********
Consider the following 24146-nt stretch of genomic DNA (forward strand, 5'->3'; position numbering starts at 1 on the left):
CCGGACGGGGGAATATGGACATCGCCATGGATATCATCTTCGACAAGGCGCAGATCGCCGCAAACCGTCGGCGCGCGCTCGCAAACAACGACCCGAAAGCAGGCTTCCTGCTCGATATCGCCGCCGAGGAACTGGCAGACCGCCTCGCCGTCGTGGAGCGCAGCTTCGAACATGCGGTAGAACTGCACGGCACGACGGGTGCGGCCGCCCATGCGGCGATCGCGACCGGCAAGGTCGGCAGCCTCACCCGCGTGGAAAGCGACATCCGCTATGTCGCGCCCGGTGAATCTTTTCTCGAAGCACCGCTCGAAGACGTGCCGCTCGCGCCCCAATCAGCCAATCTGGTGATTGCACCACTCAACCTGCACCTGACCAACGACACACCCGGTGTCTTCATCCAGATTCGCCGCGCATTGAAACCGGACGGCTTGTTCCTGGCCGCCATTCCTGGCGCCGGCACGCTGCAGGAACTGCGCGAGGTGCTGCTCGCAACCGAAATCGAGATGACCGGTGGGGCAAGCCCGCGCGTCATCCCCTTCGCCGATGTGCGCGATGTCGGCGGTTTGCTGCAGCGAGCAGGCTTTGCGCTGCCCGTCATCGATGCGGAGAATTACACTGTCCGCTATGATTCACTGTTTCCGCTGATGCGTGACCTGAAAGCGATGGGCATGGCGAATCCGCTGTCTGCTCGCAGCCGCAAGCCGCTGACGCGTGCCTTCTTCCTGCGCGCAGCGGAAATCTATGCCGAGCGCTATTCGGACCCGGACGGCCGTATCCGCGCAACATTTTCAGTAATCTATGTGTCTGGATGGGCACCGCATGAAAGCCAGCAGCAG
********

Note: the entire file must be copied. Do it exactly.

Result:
Consider the following 24146-nt stretch of genomic DNA (forward strand, 5'->3'; position numbering starts at 1 on the left):
CCGGACGGGGGAATATGGACATCGCCATGGATATCATCTTCGACAAGGCGCAGATCGCCGCAAACCGTCGGCGCGCGCTCGCAAACAACGACCCGAAAGCAGGCTTCCTGCTCGATATCGCCGCCGAGGAACTGGCAGACCGCCTCGCCGTCGTGGAGCGCAGCTTCGAACATGCGGTAGAACTGCACGGCACGACGGGTGCGGCCGCCCATGCGGCGATCGCGACCGGCAAGGTCGGCAGCCTCACCCGCGTGGAAAGCGACATCCGCTATGTCGCGCCCGGTGAATCTTTTCTCGAAGCACCGCTCGAAGACGTGCCGCTCGCGCCCCAATCAGCCAATCTGGTGATTGCACCACTCAACCTGCACCTGACCAACGACACACCCGGTGTCTTCATCCAGATTCGCCGCGCATTGAAACCGGACGGCTTGTTCCTGGCCGCCATTCCTGGCGCCGGCACGCTGCAGGAACTGCGCGAGGTGCTGCTCGCAACCGAAATCGAGATGACCGGTGGGGCAAGCCCGCGCGTCATCCCCTTCGCCGATGTGCGCGATGTCGGCGGTTTGCTGCAGCGAGCAGGCTTTGCGCTGCCCGTCATCGATGCGGAGAATTACACTGTCCGCTATGATTCACTGTTTCCGCTGATGCGTGACCTGAAAGCGATGGGCATGGCGAATCCGCTGTCTGCTCGCAGCCGCAAGCCGCTGACGCGTGCCTTCTTCCTGCGCGCAGCGGAAATCTATGCCGAGCGCTATTCGGACCCGGACGGCCGTATCCGCGCAACATTTTCAGTAATCTATGTGTCTGGATGGGCACCGCATGAAAGCCAGCAGCAG